Remote work seems firmly entrenched in the corporate consciousness; for many companies, the chance of reverting to the old way of doing things (i.e., in the office five days per week) seems slim. That means your next career move could easily involve an all-remote position.
But if the past few years have made anything clear, it’s that successfully landing a remote position necessitates changing how you approach the job-hunting process. From questions about time zones and expected availability to the particulars of remote interviewing, here are some practical tips for moving forward in your search for the ideal remote role.
Make Sure the ‘Remote’ Part is Permanent
For Jim Johnson, senior vice president and field practice director at Robert Half Technology, you need to determine whether a particular role will remain permanently remote, or if the company expects you to eventually transition to full-time office work.
“Do some research to see if the company has extended their remote period for six months, but that may become an onsite job down the road,” he cautioned. “Will they require travel to a corporate office? Make sure that you're comfortable with what that remote definition means for each organization—some may require you to travel to the office occasionally.”
Truly Flexible Schedules
Samantha Lawrence, senior vice president of people strategy at Hired, noted that applicants for remote positions should consider the usual things like compensation, benefits, and work/life balance—but also make sure the remote-work schedule aligns with their needs.
“For example, if you live in New York but the job you are applying for is part of a team in San Francisco, could you work EST hours if you wanted?” she said.
Whether the work is remote or in-office, employers expect job candidates who are technically competent, reliable, and align with the organization’s culture. “With that said, candidates should be prepared to talk about how they’ve transitioned from working in-person to remotely—if applicable—what some of the challenges and opportunities were that this change caused in their work processes, and how they overcame them,” she added.
Candidates should be prepared to give examples of their ability to work autonomously and asynchronously; an employer might be willing to talk about ultra-flexible schedules, but they’ll want to know you can deliver on-time.
Prepare for a Remote Interview
During the interview process, it’s important to talk about how you adjusted to previous remote-work stints, and how you overcame any challenges related to all-remote work. “They're going to ask you how many remote roles you've had and what you did to be successful, so that's a key thing people need to be prepared to answer,” he said.
The interview process for a remote job will likely be fully remote as well; if this is the case, applicants should prepare for the virtual interview by ensuring they are somewhere quiet with a strong WiFi connection. Your background should be interview-appropriate and not distracting.
Johnson added that, in many ways, a remote interview is more personal than the traditional type of office-based interview. “I’m letting you into my home, so to speak, so you're going to see what my office looks like,” he said. “It’s important as the employee as well as the employer to be aware of what shows when you turn your camera on, not just make sure that you're dressed appropriately, but you know, what are the things that you have hanging on the wall? What are the things behind you?”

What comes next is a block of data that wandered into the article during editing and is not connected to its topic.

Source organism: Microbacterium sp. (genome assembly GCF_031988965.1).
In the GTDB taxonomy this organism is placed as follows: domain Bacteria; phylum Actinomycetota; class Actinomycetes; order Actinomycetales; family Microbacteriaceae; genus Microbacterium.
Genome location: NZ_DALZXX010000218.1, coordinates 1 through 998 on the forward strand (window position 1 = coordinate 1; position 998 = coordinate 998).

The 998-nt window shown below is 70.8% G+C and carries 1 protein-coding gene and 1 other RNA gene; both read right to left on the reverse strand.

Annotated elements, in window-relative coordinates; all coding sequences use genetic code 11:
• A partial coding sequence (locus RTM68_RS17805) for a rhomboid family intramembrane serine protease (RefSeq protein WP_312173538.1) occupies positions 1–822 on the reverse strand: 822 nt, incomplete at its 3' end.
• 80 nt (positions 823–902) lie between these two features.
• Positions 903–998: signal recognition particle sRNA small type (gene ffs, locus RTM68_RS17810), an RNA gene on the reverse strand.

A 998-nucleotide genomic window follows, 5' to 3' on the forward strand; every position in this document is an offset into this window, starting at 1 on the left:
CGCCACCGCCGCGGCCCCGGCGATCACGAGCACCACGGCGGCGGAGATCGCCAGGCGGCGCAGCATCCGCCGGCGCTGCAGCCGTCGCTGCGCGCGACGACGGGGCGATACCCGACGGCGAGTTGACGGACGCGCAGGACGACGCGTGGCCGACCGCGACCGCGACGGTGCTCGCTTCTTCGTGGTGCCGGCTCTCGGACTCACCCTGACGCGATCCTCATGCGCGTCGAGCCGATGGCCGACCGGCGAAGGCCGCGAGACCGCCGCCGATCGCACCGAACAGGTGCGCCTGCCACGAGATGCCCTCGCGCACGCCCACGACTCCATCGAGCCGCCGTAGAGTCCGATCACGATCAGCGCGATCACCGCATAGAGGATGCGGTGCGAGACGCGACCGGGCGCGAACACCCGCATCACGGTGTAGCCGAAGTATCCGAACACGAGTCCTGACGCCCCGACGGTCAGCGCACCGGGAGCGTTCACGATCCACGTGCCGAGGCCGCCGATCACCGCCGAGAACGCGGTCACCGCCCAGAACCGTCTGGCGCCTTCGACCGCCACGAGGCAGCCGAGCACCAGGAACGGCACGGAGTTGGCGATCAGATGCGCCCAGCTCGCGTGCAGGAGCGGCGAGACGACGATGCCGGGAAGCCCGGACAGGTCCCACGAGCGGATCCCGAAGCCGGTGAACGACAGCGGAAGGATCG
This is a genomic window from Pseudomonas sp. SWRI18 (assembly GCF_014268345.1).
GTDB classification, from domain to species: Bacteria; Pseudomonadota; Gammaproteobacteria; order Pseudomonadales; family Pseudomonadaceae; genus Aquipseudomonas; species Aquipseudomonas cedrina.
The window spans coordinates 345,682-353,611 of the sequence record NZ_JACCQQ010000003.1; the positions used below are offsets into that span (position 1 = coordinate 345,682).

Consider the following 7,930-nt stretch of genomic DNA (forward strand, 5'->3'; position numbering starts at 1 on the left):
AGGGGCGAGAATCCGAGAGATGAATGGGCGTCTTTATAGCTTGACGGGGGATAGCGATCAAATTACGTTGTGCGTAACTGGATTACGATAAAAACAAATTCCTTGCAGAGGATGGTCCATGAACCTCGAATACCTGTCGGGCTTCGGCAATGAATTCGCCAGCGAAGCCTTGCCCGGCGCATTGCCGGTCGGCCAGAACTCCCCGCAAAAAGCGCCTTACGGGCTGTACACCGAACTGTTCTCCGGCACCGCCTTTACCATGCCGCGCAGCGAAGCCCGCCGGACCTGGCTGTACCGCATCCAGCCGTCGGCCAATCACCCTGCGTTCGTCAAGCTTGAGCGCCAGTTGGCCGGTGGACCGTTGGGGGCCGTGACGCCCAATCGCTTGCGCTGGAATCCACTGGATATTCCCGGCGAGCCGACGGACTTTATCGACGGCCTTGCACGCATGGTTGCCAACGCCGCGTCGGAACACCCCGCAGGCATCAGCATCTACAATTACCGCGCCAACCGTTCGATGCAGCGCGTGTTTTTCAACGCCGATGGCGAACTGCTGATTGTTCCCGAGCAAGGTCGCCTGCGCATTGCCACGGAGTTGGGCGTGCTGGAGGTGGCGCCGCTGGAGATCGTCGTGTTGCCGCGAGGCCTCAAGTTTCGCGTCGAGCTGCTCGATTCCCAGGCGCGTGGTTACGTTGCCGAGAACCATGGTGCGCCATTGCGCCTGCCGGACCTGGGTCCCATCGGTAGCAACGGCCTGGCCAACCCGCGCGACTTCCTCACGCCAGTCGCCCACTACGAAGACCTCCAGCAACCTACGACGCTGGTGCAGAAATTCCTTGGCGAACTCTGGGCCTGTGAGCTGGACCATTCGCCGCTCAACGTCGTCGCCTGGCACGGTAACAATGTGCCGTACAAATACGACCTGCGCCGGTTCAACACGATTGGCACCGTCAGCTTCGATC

It’s also key to make sure that your interview app (whether Zoom, Teams, or some other product) is downloaded, installed, updated, compatible, and otherwise ready to go. “If I'm a tech interview and the tech manager can't figure out how to get on the call and as an employee or a candidate, I can't, that might create a bit of discouragement,” Johnson said. “Find a quiet place, ideally your home office that you're going to be working in, so they get an idea of what it's going to be like to work with you.”
Express Your Needs
Lawrence said applicants shouldn’t be afraid to ask about a company’s work/life balance or schedule flexibility, and they also shouldn’t be afraid to express their own needs and requirements in a new job.
“Remember that jobs must be a fit for the candidate, too, and getting insight into a company’s culture and way of working is an important step in determining fit,” Lawrence said. “I recommend bringing this up in the earlier stages of the interview process to set expectations accordingly.”
It’s also incumbent on job hunters to make sure they’re asking potential employers about expectations for remote employees. For example: Do they have to work specific hours or time zones? they eligible for all company benefits as remote employees? If they relocate to a different area, will their compensation change with the new locale?
Johnson also pointed out that in the world of IT, there may not necessarily be that five-day, eight-to-five or nine-to-five job—remote or otherwise. “It's important to ask what those expectations are and even ask your interviewer how they themselves manage that work-life balance in this new world,” he said. “It's a matter of asking the manager you're interviewing with what their expectations are as far as availability and off hours, and how they've managed that with their team and personally.”
Like Lawrence, Johnson also brought up the issue of time zones. “If I'm in New Jersey and I'm interviewing for a job in Austin or Las Vegas, what will those expectations be for those folks who aren't on that same time zone?” he said. “From a candidate perspective, you have to be honest about what your availability is and set those realistic expectations.”